It took a great leap of faith for self-described “city boy” Robert Yanders to come to the Ozark hills to play basketball for the Missouri State University-West Plains Grizzlies, but that leap proved to be one of the best decisions he ever made – for himself and for the Grizzly Basketball program.
“When I first came to West Plains, I thought I was in trouble,” the six-foot point guard from Milwaukee, Wis., admitted. “I was a city boy, and I came down to this small town. It was a whole new experience for me. But out of all of the good things that have happened to me and the great things I’ve done, my two years in West Plains were the best of my life.”
They were also among the best years of the Grizzly Basketball program, thanks in no small part to the efforts of this “city boy” who helped lead the team to its second National Junior College Athletic Association (NJCAA) Region 16 championship in 1998-99, its highest national ranking at No. 2 in 1999-2000, and its two best season record totals – 27-6 in 1998-99 and 27-5 in 1999-2000.
“He was a leader, from day one,” recalled Dean Smith, color commentator of the Grizzly Basketball radio broadcasts. “He wanted to win, and that’s basically what earned him his two NJCAA All-American honors – his leadership.”
Yanders was used to being a leader. He helped guide his Milwaukee Vincent High School Vikings to three state championships in a row, two city conference championships, and a nomination as the best high school team in Wisconsin. Along the way, he earned two all-conference honors, was named to the all-state all-tournament team and was heralded as a Wisconsin All-Star.
So, it was no surprise when he came into the Grizzly Basketball program in the fall of 1998 and began exerting his influence on a young, but eager, team. He showed he could put points on the board by consistently scoring in double figures, and he revealed he could be unselfish on the court, as well, by dishing off the ball to teammates who had better shots at the basket.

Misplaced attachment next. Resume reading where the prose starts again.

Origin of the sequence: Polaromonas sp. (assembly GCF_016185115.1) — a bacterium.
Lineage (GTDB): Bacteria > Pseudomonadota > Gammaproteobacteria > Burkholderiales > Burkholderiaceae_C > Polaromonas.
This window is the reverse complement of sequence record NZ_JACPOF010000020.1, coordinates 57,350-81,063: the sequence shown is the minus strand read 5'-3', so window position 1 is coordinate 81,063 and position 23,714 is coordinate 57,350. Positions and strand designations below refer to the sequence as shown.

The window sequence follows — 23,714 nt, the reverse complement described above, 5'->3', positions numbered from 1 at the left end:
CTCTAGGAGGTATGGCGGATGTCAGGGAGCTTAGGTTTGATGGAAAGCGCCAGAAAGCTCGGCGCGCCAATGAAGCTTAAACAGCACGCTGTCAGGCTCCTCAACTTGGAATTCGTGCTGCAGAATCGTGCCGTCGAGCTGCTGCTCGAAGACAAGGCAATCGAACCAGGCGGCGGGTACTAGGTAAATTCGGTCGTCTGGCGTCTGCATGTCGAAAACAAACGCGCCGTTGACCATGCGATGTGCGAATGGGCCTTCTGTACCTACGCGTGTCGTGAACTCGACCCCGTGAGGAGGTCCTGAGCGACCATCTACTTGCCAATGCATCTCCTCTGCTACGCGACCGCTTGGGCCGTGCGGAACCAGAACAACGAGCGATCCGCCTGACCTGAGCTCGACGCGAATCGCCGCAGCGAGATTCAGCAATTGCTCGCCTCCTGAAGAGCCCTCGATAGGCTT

“He was a great point guard, unselfish,” Smith said. “I’d say he was our best point guard ever, and we’ve had some good ones. Not only could he score himself, he also had great court awareness and the ability to find the open man. He was your total package.”
Yanders also proved he was a steady hand in clutch situations. His free throws late in the game on Jan. 9, 1999, against then two-time defending national champion Indian Hills Community College gave the Grizzlies the cushion they needed to hand the Warriors their first loss after a record-setting 89 straight victories.
Yanders’ efforts during the 1998-99 season, which included a team-leading 471 points, 160 successful free throws, and 130 assists, earned him the respect of coaches in the region and across the nation. He received the second highest number of votes in the All-Region 16 balloting, which not only earned him All-Region honors but also made him eligible for All-American status, which he also earned at the third-team level.